“Welcome, Ladies and Gentlemen to our owner’s association meeting. Unfortunately, we didn’t make the quorum requirement to vote on anything tonight, so we’ll need to reconvene this meeting for a later date. Sorry.”
Sound familiar? Lamentably, this scenario is more frequently a reality than a hypothetical for many community associations. If you’ve ever served on or worked with an association board or management committee, you know all too well the crippling effect quorum requirements can be to getting things voted on in special or annual association meetings. It is not at all uncommon for some associations’ CC&R’s and Bylaws to contain a high quorum requirement that, practically speaking, is all but impossible to obtain.
Most CC&Rs and/or bylaws contain a provision that provides guidance on what to do in the event quorum is not met at a particular meeting. Almost all such provisions require the board to re-schedule the meeting and send out notice of that meeting to all owners. Included in this provision is likely the requirement that the new meeting be held within a specific time frame. If you’re lucky, your association’s CC&R’s and/or bylaws state something like: where quorum is not met at a scheduled meeting, the board must adjourn and re-schedule the meeting, and at that rescheduled meeting the quorum requirement is reduced by half (or some other percentage). Some CC&Rs and/or bylaws allow for a third and fourth re-scheduled meeting, wherein the quorum requirement continues to be reduced by half each time. Here’s where the creativity comes in.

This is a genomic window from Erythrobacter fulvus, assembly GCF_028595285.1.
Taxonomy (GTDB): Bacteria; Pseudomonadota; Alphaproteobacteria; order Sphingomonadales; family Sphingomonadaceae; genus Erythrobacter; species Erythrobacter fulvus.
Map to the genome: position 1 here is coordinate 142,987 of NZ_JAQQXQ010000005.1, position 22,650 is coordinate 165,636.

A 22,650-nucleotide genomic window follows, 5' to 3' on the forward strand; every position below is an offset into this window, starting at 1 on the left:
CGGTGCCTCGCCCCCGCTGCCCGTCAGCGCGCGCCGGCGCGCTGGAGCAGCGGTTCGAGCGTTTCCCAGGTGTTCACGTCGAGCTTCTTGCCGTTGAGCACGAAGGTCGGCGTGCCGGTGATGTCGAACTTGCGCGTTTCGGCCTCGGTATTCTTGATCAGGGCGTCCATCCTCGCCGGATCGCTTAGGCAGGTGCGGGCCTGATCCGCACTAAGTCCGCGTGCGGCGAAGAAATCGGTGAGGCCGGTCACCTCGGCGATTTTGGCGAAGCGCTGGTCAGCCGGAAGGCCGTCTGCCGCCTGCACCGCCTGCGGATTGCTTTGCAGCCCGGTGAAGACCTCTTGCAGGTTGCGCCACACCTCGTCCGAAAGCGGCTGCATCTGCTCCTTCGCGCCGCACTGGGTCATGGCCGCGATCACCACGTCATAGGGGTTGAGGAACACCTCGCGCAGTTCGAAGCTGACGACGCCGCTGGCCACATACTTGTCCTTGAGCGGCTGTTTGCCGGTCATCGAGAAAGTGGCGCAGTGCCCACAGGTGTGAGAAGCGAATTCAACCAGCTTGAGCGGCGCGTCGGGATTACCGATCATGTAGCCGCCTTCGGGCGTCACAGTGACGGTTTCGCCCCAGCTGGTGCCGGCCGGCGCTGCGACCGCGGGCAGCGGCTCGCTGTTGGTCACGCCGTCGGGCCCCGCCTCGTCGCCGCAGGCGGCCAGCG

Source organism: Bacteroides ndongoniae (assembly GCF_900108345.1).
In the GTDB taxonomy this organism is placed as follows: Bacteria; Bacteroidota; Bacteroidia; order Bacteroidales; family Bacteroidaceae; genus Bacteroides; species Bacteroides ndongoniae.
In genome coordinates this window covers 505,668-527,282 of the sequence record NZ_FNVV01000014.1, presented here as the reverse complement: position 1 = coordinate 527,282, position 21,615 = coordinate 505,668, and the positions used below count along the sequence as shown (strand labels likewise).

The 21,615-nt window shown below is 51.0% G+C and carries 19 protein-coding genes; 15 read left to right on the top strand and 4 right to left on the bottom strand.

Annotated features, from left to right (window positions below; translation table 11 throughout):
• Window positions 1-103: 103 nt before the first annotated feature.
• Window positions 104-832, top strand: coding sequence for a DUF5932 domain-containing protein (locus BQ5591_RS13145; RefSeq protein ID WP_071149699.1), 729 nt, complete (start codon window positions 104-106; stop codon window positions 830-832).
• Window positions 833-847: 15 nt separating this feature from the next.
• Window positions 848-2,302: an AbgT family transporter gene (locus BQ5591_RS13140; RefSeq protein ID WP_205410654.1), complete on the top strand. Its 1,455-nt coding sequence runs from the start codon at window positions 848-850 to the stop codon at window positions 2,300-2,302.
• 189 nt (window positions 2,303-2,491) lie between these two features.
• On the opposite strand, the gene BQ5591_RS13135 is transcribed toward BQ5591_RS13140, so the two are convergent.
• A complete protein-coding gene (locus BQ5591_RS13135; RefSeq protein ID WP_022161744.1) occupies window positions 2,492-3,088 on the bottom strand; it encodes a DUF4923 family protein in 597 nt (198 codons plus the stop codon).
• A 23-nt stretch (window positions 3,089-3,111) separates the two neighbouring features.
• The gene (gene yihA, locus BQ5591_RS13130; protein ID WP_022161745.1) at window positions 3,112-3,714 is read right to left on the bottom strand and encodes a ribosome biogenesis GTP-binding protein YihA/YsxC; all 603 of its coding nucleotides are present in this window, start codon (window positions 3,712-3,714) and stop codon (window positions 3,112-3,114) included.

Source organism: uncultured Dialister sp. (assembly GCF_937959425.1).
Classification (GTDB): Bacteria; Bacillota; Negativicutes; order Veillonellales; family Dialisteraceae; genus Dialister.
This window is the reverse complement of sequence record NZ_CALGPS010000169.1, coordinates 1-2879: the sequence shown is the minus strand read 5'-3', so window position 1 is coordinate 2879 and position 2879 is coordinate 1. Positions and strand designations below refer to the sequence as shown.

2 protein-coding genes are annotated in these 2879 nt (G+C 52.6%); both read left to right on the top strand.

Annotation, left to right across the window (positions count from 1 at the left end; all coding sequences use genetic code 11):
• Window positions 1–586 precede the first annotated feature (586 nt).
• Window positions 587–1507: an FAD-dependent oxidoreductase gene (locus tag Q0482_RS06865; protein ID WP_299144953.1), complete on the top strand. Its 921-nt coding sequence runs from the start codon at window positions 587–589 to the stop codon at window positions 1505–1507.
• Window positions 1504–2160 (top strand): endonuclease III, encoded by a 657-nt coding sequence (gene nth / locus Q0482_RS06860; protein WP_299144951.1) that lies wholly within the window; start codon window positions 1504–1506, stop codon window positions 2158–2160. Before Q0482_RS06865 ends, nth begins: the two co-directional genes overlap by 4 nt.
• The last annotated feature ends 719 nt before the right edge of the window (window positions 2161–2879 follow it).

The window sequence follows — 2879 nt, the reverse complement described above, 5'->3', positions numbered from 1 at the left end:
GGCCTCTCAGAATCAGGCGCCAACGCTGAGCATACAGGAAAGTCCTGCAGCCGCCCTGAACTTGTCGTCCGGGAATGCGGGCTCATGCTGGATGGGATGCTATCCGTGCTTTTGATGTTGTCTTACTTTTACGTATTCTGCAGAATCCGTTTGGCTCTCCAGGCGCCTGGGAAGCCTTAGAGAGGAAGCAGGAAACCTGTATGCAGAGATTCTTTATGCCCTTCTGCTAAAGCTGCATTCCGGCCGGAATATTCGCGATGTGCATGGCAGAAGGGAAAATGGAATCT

If your documents provide for the reduced quorum requirement at each re-scheduled meeting, you can avoid a lot of headache and heartache by sending out a notice of your meeting with your own version of the following explanation: 1) the meeting will begin at 6:00 pm. Quorum requirement shall be 70%, and 2) if quorum is not met by 7:10pm, the meeting will be adjourned, and a second meeting will begin at 7:15pm that same night. Quorum shall be 35%.
This creative approach allows board’s to reach quorum at their owner meetings on the same night in which the meeting was noticed to all owners, without ever having to re-schedule for a later date. Make sure your governing documents allow for the reduced quorum at the re-scheduled meetings before using this approach, otherwise you run the risk of voting on officers or amendments that may be invalidated later on for failure to meet the quorum requirement.
If your CC&R’s and/or bylaws do not contain such a provision, amending the documents may be difficult since getting enough people to show up to the meeting to vote on the amendment(s) is like pulling teeth sometimes. In such a situation, there is always the possibility of amending the CC&R’s and/or bylaws via written ballot. It may require some creative incentives and pounding the pavement to get ballots returned, but it is worth it!